I posted an update about Ryan's first day to Facebook and Instagram, but wanted to just update here quickly also. Thank you (so much) for all of the support and encouragement as our family goes through this transitional time.
Yesterday, Ryan and I waited for the bus in my Vanborghini and he totally rocked the bus ride to school. I buckled him into his carseat and he started to fuss, but that quickly subsided when I handed him a special bin of new cars and planes that are for the bus only. The aide said he played with his cars and counted and talked about airplanes.
When the transportation company arrived at his school I was waiting there to meet him. I carried him into his school and he took his coat off and walked away from me to go play. And he never looked back.
I took him to his new school once in December to play in his classroom and attend PE with his classmates and he remembered everything -- he walked down the hallway right to his classroom like that was no big deal. You have to love a photographic memory.
His first day report seemed to indicate that he did well. It was underwhelming and unremarkable, which is, I suppose, better than a note full of bad news. He ate his all of his lunch (this is huge) and was willing to participate in his individual therapy sessions. I wish the school had gone into more detail about how everything went, but I don't know if any report will ever be able to replace me experiencing his day alongside of him.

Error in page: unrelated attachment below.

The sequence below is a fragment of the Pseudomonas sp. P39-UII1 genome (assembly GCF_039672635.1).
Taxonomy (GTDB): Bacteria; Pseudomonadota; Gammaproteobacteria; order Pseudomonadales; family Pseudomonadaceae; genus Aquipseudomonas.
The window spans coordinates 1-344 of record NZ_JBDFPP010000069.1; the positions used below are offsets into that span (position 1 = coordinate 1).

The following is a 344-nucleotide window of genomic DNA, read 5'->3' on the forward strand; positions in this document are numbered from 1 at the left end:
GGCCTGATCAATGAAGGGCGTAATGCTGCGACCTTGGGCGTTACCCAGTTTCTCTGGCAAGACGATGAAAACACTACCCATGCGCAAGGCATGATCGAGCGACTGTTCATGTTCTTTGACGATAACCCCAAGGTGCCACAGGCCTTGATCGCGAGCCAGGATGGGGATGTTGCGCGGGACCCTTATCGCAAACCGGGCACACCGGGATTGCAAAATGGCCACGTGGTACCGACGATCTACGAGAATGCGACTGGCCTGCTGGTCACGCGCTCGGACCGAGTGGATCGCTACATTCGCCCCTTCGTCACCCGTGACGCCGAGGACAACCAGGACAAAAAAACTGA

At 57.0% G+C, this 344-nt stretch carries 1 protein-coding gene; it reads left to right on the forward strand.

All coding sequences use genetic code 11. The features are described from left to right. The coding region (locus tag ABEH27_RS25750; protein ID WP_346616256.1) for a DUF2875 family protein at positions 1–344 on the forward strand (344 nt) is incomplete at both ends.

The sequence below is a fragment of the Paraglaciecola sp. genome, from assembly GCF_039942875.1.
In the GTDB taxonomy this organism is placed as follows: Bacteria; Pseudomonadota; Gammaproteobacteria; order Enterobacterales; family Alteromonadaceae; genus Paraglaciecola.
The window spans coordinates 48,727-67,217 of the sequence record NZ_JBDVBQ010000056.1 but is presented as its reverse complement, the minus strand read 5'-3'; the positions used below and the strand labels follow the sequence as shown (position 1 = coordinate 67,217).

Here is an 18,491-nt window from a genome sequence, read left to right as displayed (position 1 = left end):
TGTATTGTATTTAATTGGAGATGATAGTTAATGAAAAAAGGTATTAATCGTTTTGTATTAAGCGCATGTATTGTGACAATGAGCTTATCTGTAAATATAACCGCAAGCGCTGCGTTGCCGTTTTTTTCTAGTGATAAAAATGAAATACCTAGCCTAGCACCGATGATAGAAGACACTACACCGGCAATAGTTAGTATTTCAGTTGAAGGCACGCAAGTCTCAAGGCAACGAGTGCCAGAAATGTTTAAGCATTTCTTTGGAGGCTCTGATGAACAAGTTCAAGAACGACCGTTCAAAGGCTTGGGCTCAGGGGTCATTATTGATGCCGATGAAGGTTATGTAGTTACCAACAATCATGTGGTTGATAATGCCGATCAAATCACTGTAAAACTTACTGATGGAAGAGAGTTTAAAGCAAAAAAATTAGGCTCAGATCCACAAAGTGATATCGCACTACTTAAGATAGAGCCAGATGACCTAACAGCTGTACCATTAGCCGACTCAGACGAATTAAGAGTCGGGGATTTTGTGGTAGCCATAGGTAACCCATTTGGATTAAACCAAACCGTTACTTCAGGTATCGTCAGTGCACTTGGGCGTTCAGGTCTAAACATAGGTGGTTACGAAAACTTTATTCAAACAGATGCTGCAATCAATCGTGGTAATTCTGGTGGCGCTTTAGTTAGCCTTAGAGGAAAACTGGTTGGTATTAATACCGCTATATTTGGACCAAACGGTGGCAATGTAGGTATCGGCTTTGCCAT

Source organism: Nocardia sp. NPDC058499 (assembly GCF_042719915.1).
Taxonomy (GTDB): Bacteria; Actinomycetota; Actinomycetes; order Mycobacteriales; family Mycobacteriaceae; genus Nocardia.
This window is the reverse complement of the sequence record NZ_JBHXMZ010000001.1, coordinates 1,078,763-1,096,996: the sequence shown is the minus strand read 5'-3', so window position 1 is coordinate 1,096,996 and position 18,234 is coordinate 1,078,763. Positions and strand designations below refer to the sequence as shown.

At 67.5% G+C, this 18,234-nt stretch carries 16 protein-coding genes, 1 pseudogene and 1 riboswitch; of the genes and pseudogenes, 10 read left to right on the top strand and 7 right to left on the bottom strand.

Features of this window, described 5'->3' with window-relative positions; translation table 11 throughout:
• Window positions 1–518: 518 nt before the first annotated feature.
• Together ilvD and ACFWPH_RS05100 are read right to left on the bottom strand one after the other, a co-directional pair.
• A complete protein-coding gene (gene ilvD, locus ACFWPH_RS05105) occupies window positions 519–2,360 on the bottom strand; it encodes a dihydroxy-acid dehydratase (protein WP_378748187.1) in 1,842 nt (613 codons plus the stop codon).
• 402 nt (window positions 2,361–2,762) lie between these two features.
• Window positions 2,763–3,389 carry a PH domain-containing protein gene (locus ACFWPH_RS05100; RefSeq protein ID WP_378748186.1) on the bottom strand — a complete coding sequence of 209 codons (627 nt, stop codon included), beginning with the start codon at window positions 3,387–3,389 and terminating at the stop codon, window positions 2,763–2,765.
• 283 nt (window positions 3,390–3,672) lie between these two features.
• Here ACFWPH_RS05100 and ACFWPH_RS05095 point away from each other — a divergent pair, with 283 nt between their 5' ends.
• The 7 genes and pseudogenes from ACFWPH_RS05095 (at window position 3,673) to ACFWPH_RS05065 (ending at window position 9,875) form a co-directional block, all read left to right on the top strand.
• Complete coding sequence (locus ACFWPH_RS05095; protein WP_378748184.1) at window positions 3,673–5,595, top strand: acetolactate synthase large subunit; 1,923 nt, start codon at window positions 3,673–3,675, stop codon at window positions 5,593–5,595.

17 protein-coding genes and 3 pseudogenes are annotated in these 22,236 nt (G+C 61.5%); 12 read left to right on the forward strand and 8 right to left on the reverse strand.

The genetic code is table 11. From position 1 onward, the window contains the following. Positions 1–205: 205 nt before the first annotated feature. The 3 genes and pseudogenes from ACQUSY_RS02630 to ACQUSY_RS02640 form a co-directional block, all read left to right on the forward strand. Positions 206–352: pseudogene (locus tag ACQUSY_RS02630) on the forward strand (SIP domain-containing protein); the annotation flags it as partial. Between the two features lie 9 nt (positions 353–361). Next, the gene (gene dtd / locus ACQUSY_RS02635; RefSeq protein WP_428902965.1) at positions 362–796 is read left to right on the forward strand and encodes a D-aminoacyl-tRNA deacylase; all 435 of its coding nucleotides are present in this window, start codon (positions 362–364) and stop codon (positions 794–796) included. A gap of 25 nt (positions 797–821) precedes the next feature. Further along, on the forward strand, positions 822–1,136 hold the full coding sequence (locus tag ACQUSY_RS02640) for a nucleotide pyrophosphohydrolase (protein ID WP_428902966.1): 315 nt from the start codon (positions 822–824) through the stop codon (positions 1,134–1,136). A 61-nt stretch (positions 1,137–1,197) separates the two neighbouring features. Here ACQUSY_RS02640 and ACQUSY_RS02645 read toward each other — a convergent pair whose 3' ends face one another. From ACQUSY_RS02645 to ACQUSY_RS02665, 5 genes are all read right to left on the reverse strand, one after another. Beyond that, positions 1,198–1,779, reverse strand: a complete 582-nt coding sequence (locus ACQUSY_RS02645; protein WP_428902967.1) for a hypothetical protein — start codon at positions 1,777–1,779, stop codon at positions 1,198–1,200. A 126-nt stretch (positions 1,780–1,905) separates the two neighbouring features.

The transition has been hard on me. I miss him every second of the day. Our normal toddler activities are still happening, only it's just me and the girls and that feels alien. I've realized I don't know my daughter as well as I thought I did outside of the context of her twinship. A realization that is heartbreaking. We played Barbie's yesterday for the first time and it felt as cool as it did uncomfortable.
Reese is struggling too. She is needing lots of hugs and lots of attention. Her antics warrant patience, and I am trying so hard to give her the room that she needs right now to adjust. I am not sure either one of us knows how to live in a world where Ryan isn't a constant part of our days.
I am sure, with time, this will get easier. Hell, we all got used to having 5 therapists in our home 20 hours per week for the last six months and, let's be honest, that's not normal at all. But on Monday when no revolving door of therapists came, it was off-putting. It's funny the things you can get used to. So while this situation is unconventional and, frankly, undesirable, this too will become our version of normal.
Hopefully one day I won't feel compelled to tell everyone that Reese is a twin, that I have three kids, not two, when we're out and about. But right now I feel like I need to remind everyone that one of us is missing.